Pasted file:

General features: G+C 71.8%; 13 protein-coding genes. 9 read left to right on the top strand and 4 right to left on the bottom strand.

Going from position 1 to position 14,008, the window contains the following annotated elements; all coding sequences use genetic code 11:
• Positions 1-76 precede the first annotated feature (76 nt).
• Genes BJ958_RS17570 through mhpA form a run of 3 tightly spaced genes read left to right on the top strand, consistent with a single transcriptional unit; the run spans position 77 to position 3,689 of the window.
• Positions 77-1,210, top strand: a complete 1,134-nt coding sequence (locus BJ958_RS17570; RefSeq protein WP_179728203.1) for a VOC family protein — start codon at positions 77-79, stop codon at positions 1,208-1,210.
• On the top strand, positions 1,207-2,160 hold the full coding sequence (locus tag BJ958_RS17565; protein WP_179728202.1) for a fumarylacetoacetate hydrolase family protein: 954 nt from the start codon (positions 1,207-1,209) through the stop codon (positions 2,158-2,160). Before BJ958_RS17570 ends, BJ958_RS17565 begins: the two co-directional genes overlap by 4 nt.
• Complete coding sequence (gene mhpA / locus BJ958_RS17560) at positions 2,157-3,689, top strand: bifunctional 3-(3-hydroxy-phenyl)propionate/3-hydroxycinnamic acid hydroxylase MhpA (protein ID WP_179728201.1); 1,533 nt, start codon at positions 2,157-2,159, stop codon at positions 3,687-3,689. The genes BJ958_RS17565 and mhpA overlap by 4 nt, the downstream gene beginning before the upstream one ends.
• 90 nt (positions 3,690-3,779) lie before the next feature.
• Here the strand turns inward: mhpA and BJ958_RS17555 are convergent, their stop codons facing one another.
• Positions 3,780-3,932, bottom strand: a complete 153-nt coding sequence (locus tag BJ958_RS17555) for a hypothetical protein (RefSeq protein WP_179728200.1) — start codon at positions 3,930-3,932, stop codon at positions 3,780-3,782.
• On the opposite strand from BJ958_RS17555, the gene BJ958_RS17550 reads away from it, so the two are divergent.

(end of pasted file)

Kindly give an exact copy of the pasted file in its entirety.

General features: G+C 71.8%; 13 protein-coding genes. 9 read left to right on the top strand and 4 right to left on the bottom strand.

Going from position 1 to position 14,008, the window contains the following annotated elements; all coding sequences use genetic code 11:
• Positions 1-76 precede the first annotated feature (76 nt).
• Genes BJ958_RS17570 through mhpA form a run of 3 tightly spaced genes read left to right on the top strand, consistent with a single transcriptional unit; the run spans position 77 to position 3,689 of the window.
• Positions 77-1,210, top strand: a complete 1,134-nt coding sequence (locus BJ958_RS17570; RefSeq protein WP_179728203.1) for a VOC family protein — start codon at positions 77-79, stop codon at positions 1,208-1,210.
• On the top strand, positions 1,207-2,160 hold the full coding sequence (locus tag BJ958_RS17565; protein WP_179728202.1) for a fumarylacetoacetate hydrolase family protein: 954 nt from the start codon (positions 1,207-1,209) through the stop codon (positions 2,158-2,160). Before BJ958_RS17570 ends, BJ958_RS17565 begins: the two co-directional genes overlap by 4 nt.
• Complete coding sequence (gene mhpA / locus BJ958_RS17560) at positions 2,157-3,689, top strand: bifunctional 3-(3-hydroxy-phenyl)propionate/3-hydroxycinnamic acid hydroxylase MhpA (protein ID WP_179728201.1); 1,533 nt, start codon at positions 2,157-2,159, stop codon at positions 3,687-3,689. The genes BJ958_RS17565 and mhpA overlap by 4 nt, the downstream gene beginning before the upstream one ends.
• 90 nt (positions 3,690-3,779) lie before the next feature.
• Here the strand turns inward: mhpA and BJ958_RS17555 are convergent, their stop codons facing one another.
• Positions 3,780-3,932, bottom strand: a complete 153-nt coding sequence (locus tag BJ958_RS17555) for a hypothetical protein (RefSeq protein WP_179728200.1) — start codon at positions 3,930-3,932, stop codon at positions 3,780-3,782.
• On the opposite strand from BJ958_RS17555, the gene BJ958_RS17550 reads away from it, so the two are divergent.